Paperback Ghosts is an adamant testament to the talent of this man and the musicians that have accompanied him through the years to keep putting out relevant records of indie pop. It takes a lot to stay current, but Feck doesn’t seem too preoccupied at all with keeping up with the times, rather more with doing his own thing. It’s worked for 22 years and it has worked once again this time around; beautiful songwriting abounds and you have yourself a collection of deep tunes to spin around your office or house and really sink into. Let’s just say Comet Gain has made a fan out of me.
Back in 2012, Literature should have made your radar with Arab Spring, their debut LP that ATH Records helped put out. If somehow you managed to miss that gem of a first record, not to worry, the four gents are back to give you another opportunity to fall in love with their jangly guitar centric rock music. One listen and you’ll be devoid of excuses not to be smitten with Chorus and this band.
At the risk of sounding cheesy, I’m going to liken this album to those instances in your life, or in the movies when everything around slows for a second in a moment of golden enlightenment. For the twenty-nine minutes that Chorus lasts you are swept away in a fury of glittering and shimmering tunes. Each song has a pearlescent quality to it—the guitar licks ripple and glide with each other in endless loops while the percussion is like the foam on the edge of the waves of synth as they crash in. The album on a whole has the golden vibe, but there are also some extra special standouts that will have you instantly wanting to replay them over again.
A few of these songs that have got me especially hooked are back-to-back middle of the album stunners “Court/Date” and “New Jacket.” The first of these two songs starts with an infectious guitar riff that peels right through the center stage, then you have Nathan Cardaci’s voice that comes in deep and rich, but gets pushed to its peak as his voice weaves in and out of the instrumentation. The drums never stop, constantly simmering and then breaking into this epic deep rolling builds during the choral hook. Before you know it you’re on to “New Jacket,” which is less power from the start and more of a tune that builds at its end. There are still the glitter guitars from the start and Cardaci’s breathy hazed vocals, but the guitars feel passive until the song grows and grows to the last minute of the track. Really, I had a hard time critiquing and describing these two tracks as they are so infectious that I would start to play them and have the phenomenon of getting lost jamming.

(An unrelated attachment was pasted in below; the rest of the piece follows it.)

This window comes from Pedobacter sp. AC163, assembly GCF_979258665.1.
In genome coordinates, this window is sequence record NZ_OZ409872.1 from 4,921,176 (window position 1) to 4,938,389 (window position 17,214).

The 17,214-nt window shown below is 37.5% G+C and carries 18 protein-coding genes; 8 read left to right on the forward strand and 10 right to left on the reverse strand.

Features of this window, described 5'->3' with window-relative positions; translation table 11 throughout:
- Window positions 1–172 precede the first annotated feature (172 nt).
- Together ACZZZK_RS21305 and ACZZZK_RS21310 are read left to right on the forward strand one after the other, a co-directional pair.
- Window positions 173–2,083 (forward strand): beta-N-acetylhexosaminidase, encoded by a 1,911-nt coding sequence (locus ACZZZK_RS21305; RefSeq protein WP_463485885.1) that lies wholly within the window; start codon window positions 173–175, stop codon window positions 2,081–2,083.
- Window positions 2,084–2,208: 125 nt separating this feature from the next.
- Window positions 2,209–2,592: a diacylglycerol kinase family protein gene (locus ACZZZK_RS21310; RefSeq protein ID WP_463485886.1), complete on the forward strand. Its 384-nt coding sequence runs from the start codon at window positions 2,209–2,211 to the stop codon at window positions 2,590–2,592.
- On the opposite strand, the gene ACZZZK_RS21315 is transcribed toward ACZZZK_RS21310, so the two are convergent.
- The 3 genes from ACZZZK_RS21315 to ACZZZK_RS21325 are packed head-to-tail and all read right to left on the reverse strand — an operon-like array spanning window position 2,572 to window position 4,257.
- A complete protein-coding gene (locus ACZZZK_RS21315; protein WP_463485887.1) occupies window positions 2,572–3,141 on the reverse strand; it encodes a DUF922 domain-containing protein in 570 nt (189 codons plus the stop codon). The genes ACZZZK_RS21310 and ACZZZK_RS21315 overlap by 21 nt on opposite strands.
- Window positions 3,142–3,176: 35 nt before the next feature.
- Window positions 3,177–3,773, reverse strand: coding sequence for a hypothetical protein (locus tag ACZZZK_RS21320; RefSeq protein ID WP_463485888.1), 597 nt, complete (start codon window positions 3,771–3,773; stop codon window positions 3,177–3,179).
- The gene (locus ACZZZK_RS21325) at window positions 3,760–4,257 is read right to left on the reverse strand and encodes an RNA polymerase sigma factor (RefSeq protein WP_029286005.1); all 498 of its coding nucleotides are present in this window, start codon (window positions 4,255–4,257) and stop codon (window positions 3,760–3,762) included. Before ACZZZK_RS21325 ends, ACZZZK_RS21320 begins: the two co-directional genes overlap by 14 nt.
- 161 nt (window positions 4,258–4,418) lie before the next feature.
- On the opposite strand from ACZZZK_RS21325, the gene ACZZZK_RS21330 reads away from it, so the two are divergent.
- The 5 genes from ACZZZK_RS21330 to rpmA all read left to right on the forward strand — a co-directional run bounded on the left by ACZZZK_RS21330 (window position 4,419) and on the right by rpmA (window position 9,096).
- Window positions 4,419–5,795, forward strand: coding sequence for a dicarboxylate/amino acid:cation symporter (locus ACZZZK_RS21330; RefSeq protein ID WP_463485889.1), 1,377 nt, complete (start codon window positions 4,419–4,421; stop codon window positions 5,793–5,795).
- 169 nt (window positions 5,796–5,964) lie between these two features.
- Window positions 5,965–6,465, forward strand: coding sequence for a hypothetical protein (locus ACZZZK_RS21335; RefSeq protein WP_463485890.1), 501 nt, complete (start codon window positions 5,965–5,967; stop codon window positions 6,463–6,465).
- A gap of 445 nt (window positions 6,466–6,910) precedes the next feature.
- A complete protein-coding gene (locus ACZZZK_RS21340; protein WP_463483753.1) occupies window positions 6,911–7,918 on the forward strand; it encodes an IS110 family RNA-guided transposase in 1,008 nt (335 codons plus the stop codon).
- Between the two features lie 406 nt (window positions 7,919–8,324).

Thirty minutes comes and goes, but like the movie montages, it’s somehow the apt amount of time for everything to happen; Literature don’t overstay their golden moment. Despite the vast majority of the tracks bordering on spastically fast, the speed of this record works perfectly with the music they have created. Yes, the record is brief, catchy and straightforward, but frankly I feel like the music scene these days could use more records like this to get lost in.
As the weather unfortunately heats up, that means there’s also a music scene heating up. There’s tons of shows this weekend in particular, both local and traveling. I won’t bore you with details, but remind you to show up early to catch openers, especially the local ones like Sweet Talk playing at Mohawk tonight. Here you go: Read More
We’ve long supported the boys in Saint Motel; I personally love their use of piano keys in their tracks…there’s just something uplifting about that aspect of their craftsmanship. This particular track opens with that piano bounce, then builds to a swelling vocal hook, pushed even further by gang-vocals during the chorus. If you listen to this song and your life doesn’t get instantly better, then perhaps you need to press play again because eventually your mind will give in to the band’s greatness. This is the third track on the group’s forthcoming My Type EP, which is set to be released next week.
I figured I’d start my role on Friday with a little bit of something from the softer side, the new tune from She Keeps Bees. This track is really relaxing, but there’s definitely some great little touches within the duo’s song. You hear seemingly casual bits of horns built in to emphasize the strength of Jessica Larrabee’s voice; it’s got that sultry smokiness to it…that’s enough to hook me. They’ll be releasing a new record, Eight Houses, on Future Gods Records on September 16th.
Already this summer we’ve heard some new music from Oklahomans Broncho and we were pleasantly surprised with the new direction of their sound. Today the band is offering up another stellar new track called “What” which can be streamed below. This track is just downright fun and a real pleasure to listen to. It’s a garage rock themed, sort of throwback style number that’s sure to improve your Friday.
Pick up new album, Just Enough Hip to be Woman on September 16th via Dine Alone.